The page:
Business Urges Congress to Approve Ex-Im Bank Quorum Requirement

Money_globeUSCIB joined 14 other business associations urging Congress to approve the Export-Import (Ex-Im) Bank’s quorum requirement so that it may again review transactions over $10 million.

“While the Ex-Im Bank is back in operation and accepting new applications, it is prohibited from approving significant transactions because of the lack of a quorum on the Bank’s Board of Directors,” the business group wrote in a letter sent to Congressional leaders on September 12. “As a result, manufacturers and other exporters throughout the United States are at a significant disadvantage to global competitors who are aggressively supported by their own governments’ export credit agencies.”

The business associations argued that a fully operational bank would support millions of U.S. jobs by enabling companies to compete more successfully in the global economy. USCIB and others noted that the Bank is a vital tool in leveling the global playing field, helping American businesses secure new customers, particularly in emerging markets.

“With every passing day, businesses from the United States are missing out on new business opportunities overseas, to the detriment of local economies and American jobs. Congress can and must act swiftly,” USCIB and others wrote. “As associations representing millions of businesses throughout the United States, we urge you to move forward legislation as part of the Continuing Resolution that will enable Ex-Im to consider and act on all transactions immediately to boost America’s ability to compete globally.”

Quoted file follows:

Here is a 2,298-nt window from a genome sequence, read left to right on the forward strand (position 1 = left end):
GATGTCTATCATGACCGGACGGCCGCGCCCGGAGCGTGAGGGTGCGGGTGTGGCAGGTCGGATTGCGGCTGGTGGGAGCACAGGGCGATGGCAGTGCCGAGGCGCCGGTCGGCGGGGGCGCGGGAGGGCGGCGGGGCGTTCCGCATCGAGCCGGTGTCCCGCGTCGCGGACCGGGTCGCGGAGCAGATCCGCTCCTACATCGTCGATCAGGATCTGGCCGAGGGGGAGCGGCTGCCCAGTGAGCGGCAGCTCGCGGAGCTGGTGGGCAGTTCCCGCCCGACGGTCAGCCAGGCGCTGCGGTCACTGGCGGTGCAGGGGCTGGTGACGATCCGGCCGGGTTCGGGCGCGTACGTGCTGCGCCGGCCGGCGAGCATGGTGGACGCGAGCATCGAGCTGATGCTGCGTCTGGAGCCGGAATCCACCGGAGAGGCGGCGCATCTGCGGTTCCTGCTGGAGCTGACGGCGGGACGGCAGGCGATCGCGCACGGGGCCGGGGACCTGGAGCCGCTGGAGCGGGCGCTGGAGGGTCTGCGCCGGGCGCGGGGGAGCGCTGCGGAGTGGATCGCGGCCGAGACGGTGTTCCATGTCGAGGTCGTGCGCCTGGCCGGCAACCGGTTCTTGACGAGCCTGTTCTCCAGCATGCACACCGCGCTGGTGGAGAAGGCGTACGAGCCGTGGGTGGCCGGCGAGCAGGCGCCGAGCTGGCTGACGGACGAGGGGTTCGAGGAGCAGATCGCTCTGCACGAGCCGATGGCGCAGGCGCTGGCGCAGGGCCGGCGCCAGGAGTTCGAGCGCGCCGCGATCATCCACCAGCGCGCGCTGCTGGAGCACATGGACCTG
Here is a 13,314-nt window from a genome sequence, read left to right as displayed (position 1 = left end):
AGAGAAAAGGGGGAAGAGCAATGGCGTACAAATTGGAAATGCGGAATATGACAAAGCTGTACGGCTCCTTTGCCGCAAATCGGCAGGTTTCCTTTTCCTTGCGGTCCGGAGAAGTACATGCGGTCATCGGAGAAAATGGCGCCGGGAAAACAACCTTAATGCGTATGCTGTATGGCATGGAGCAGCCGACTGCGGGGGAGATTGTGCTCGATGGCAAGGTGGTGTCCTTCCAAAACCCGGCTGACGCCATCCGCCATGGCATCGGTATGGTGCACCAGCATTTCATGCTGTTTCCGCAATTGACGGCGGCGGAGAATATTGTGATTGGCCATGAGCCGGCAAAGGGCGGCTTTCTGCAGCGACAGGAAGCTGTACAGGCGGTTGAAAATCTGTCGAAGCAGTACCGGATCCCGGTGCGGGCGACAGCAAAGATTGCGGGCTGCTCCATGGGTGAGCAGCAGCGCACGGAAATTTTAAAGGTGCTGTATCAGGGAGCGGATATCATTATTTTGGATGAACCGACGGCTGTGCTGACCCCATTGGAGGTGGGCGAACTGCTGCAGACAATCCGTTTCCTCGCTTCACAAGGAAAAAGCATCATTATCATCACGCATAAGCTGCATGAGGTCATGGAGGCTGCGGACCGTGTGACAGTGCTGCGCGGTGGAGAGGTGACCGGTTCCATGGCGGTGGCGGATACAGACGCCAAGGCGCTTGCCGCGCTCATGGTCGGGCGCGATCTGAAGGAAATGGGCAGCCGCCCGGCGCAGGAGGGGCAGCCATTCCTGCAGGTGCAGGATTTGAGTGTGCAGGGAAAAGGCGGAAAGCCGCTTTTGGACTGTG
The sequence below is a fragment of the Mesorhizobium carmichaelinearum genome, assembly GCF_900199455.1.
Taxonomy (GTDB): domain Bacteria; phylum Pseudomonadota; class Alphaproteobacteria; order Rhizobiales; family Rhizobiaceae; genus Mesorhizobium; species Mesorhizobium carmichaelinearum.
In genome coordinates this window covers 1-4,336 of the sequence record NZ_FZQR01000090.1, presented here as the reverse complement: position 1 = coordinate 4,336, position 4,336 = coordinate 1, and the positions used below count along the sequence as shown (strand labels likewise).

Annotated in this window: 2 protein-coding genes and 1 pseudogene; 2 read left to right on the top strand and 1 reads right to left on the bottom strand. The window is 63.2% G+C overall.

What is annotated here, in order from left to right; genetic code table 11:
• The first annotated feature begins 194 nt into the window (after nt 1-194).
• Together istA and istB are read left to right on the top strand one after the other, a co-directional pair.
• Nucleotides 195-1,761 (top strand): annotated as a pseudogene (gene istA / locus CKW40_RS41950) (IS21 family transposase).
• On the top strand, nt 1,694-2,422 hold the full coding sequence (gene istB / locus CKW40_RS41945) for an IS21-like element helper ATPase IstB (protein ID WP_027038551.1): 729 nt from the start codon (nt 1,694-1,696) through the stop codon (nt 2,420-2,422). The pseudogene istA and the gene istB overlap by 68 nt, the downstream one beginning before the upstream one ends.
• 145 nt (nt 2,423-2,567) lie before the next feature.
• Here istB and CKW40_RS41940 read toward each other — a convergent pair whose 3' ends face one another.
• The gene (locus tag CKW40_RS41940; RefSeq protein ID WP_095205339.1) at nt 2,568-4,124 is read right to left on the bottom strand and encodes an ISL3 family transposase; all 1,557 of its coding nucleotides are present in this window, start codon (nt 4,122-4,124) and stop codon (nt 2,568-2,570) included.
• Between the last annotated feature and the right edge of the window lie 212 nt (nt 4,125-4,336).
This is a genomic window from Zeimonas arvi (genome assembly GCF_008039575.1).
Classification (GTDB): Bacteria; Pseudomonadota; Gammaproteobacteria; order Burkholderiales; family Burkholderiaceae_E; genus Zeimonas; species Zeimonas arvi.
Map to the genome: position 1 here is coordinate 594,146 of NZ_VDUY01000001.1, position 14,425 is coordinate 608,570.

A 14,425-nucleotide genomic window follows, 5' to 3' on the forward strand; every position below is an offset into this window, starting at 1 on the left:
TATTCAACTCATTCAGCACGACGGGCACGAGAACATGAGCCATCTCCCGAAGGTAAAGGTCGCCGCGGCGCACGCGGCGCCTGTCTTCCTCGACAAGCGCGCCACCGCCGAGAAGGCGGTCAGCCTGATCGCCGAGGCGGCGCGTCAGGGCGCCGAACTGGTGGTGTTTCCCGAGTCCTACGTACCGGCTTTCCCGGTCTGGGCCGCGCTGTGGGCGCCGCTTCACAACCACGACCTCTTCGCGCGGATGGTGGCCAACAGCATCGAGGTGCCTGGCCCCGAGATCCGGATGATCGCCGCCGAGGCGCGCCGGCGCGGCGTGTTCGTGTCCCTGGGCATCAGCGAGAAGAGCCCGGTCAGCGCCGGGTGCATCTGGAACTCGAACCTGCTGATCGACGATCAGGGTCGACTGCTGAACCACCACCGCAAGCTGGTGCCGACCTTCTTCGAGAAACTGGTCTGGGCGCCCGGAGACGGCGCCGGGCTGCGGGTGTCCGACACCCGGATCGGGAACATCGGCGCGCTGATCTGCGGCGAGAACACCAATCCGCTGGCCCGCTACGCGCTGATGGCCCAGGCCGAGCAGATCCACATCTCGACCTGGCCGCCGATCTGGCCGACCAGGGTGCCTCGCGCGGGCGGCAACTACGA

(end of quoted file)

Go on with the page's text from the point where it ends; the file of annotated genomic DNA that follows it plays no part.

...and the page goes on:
Read the full letter.

Staff Contact:   Eva Hampl

Senior Director, Investment, Trade and Financial Services
Tel: 202.682.0051

Eva Hampl coordinates USCIB work on investment and financial policy issues. She is responsible for issues management, policy development, secretariat support to relevant USCIB committees and participating in membership development activities. Before joining USCIB in 2014, Hampl completed a GE fellowship in its Global Government Affairs and Policy division. Prior to her fellowship she served as a trade associate with the U.S. Senate Committee on Finance.
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